Simplify to Maximize: Healthy Living 101

January 31, 2011 at 10:31 pm 1 comment

It came to me on my walk the other day that there are two supremely important elements of life that affect everybody on earth, whether they realize it or not: spiritual faith and physical wellness. From these two essentials flow all the rudiments for an enhanced existence. 

If your relationship to God is denied entirely or withering from neglect, the needle on your moral compass will soon be pulled in the direction of worldly values: “me first” attitudes and behaviors; a lust for wealth and property and position to fill the nagging void; seeing morality as situational rather than as a rational set of immutable guidelines, complete with inbuilt natural consequences. 

The life-weary rambler, disappointed by mankind’s hollow promises, knows no true peace of mind. Yet that missing serenity is key to psychological and emotional well-being. 

If your physical health is not optimized by informed choices and consciously designed actions, you are subtracting from your quality of life every year that passes – whether that realization hits you at 20, 40, 60, or 80. It’s hard to feel confident and competent, contented and self-accepting, secure about our future, when we know at our core that we are turning a blind eye to protecting that marvel of physiological design, the human body. We keep silver polished and automobiles tuned-up; don’t we have a moral obligation to preserve the efficient operation of our most precious corporeal gift? 

As the song lyrics go, “You don’t know what you’ve got, until you lose it.” But it’s also true that you won’t know what you’re missing by settling for physical mediocrity until you have experienced the sublime state of optimal wellness.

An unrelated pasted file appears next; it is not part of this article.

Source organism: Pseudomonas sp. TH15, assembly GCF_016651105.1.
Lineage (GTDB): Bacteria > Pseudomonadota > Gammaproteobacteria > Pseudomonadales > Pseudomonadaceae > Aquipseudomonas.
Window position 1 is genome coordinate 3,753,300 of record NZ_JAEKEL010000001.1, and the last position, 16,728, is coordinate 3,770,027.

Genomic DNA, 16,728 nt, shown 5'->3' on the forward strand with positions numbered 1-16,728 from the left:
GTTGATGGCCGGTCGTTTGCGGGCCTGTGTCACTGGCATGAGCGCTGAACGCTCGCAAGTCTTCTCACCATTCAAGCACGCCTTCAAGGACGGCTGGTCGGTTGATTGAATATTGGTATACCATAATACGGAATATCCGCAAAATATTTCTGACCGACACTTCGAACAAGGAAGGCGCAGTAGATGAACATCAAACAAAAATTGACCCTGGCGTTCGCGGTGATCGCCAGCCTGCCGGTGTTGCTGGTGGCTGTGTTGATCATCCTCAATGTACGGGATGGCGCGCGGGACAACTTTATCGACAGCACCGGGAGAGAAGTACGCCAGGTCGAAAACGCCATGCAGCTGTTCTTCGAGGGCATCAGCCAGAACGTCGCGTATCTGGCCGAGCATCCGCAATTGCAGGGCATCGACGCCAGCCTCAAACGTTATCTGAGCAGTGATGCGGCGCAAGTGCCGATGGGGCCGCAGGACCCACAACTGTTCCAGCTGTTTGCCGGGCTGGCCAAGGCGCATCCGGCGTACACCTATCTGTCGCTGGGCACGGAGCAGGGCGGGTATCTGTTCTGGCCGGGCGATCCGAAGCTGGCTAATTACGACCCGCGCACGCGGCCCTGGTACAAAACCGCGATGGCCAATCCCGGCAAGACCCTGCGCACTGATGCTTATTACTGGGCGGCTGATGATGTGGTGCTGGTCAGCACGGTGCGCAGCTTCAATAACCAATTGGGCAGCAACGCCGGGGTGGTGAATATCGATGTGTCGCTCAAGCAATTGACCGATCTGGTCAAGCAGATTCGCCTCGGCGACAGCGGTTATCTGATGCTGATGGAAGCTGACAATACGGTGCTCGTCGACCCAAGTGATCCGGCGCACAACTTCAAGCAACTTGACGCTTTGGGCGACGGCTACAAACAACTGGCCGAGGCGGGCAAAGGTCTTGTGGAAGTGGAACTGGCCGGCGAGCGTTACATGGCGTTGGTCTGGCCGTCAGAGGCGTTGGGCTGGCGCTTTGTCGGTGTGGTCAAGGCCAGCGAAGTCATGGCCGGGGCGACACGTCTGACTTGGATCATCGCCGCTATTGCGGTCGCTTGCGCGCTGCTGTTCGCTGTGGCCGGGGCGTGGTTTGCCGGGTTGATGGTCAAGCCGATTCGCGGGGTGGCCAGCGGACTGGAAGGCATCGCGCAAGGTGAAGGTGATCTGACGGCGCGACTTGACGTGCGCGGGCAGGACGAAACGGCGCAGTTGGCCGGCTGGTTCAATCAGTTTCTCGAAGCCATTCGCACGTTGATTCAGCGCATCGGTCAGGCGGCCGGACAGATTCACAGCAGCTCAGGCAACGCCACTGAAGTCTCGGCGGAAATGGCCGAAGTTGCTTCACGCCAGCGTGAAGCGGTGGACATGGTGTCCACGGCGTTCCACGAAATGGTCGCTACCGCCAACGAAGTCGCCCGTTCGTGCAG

As far as the spiritual element goes, how’s this for an uncomplicated summary: Love the Lord and keep His commandments. And for the “how-to,” I can refer you to an excellent, compact, two-part instruction manual called The Bible – amazingly still available all these millennia later (what earthly publisher could have managed that feat?) at your local bookstore. The Master will lead you from there. 

What I can offer here is a bit of help in sorting through the reams of available advice on flourishing, physically. Ergo, a composite, shaped by my own experience, of some keys to good health. Usually packaged in a pink bow for a female audience, my hints are tailored for general consumption, so to speak. This batch comes from the first of a set of weekly emails I’m putting together for the son of a friend, who is looking to optimize his own physical condition – a collection, as I wrote to this young man recently, of timely tidbits to chew on over the week ahead. Bon appetit. 

Chapter One: The Foundations of Good Eating Habits